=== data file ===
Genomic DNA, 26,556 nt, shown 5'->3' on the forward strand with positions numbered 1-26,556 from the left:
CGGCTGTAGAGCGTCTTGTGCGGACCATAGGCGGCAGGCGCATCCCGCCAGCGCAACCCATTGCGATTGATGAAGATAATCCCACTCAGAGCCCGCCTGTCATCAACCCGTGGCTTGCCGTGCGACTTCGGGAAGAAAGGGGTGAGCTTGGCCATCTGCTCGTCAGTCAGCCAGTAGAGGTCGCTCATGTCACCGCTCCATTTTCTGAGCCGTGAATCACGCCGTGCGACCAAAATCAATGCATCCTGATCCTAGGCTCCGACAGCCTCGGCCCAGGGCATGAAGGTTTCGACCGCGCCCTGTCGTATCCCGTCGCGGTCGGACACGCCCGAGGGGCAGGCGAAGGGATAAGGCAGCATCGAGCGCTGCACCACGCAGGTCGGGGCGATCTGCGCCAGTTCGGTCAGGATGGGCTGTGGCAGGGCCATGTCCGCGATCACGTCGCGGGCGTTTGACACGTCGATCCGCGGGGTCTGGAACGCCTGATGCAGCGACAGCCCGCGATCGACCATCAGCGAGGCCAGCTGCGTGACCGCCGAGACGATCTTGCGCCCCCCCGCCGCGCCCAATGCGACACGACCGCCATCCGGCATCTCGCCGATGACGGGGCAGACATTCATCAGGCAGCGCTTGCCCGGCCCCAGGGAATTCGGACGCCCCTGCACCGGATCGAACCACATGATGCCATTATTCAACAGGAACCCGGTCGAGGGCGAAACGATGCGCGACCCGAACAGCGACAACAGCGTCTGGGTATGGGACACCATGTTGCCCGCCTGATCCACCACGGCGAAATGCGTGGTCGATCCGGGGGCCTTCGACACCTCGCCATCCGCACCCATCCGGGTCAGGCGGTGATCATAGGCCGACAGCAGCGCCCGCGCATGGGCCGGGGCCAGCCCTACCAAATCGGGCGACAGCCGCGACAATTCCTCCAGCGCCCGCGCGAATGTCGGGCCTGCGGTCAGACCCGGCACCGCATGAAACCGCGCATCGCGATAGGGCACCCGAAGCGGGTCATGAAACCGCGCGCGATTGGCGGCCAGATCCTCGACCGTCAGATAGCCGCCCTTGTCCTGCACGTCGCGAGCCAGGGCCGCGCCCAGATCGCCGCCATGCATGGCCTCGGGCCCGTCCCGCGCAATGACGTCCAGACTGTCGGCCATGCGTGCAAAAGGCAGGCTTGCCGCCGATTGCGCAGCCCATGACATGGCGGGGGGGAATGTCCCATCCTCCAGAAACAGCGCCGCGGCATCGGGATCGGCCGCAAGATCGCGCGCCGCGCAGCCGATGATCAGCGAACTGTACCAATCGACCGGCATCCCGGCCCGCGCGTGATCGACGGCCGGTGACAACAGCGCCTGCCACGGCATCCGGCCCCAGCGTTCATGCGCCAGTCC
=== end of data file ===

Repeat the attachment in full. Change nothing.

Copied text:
Genomic DNA, 26,556 nt, shown 5'->3' on the forward strand with positions numbered 1-26,556 from the left:
CGGCTGTAGAGCGTCTTGTGCGGACCATAGGCGGCAGGCGCATCCCGCCAGCGCAACCCATTGCGATTGATGAAGATAATCCCACTCAGAGCCCGCCTGTCATCAACCCGTGGCTTGCCGTGCGACTTCGGGAAGAAAGGGGTGAGCTTGGCCATCTGCTCGTCAGTCAGCCAGTAGAGGTCGCTCATGTCACCGCTCCATTTTCTGAGCCGTGAATCACGCCGTGCGACCAAAATCAATGCATCCTGATCCTAGGCTCCGACAGCCTCGGCCCAGGGCATGAAGGTTTCGACCGCGCCCTGTCGTATCCCGTCGCGGTCGGACACGCCCGAGGGGCAGGCGAAGGGATAAGGCAGCATCGAGCGCTGCACCACGCAGGTCGGGGCGATCTGCGCCAGTTCGGTCAGGATGGGCTGTGGCAGGGCCATGTCCGCGATCACGTCGCGGGCGTTTGACACGTCGATCCGCGGGGTCTGGAACGCCTGATGCAGCGACAGCCCGCGATCGACCATCAGCGAGGCCAGCTGCGTGACCGCCGAGACGATCTTGCGCCCCCCCGCCGCGCCCAATGCGACACGACCGCCATCCGGCATCTCGCCGATGACGGGGCAGACATTCATCAGGCAGCGCTTGCCCGGCCCCAGGGAATTCGGACGCCCCTGCACCGGATCGAACCACATGATGCCATTATTCAACAGGAACCCGGTCGAGGGCGAAACGATGCGCGACCCGAACAGCGACAACAGCGTCTGGGTATGGGACACCATGTTGCCCGCCTGATCCACCACGGCGAAATGCGTGGTCGATCCGGGGGCCTTCGACACCTCGCCATCCGCACCCATCCGGGTCAGGCGGTGATCATAGGCCGACAGCAGCGCCCGCGCATGGGCCGGGGCCAGCCCTACCAAATCGGGCGACAGCCGCGACAATTCCTCCAGCGCCCGCGCGAATGTCGGGCCTGCGGTCAGACCCGGCACCGCATGAAACCGCGCATCGCGATAGGGCACCCGAAGCGGGTCATGAAACCGCGCGCGATTGGCGGCCAGATCCTCGACCGTCAGATAGCCGCCCTTGTCCTGCACGTCGCGAGCCAGGGCCGCGCCCAGATCGCCGCCATGCATGGCCTCGGGCCCGTCCCGCGCAATGACGTCCAGACTGTCGGCCATGCGTGCAAAAGGCAGGCTTGCCGCCGATTGCGCAGCCCATGACATGGCGGGGGGGAATGTCCCATCCTCCAGAAACAGCGCCGCGGCATCGGGATCGGCCGCAAGATCGCGCGCCGCGCAGCCGATGATCAGCGAACTGTACCAATCGACCGGCATCCCGGCCCGCGCGTGATCGACGGCCGGTGACAACAGCGCCTGCCACGGCATCCGGCCCCAGCGTTCATGCGCCAGTCC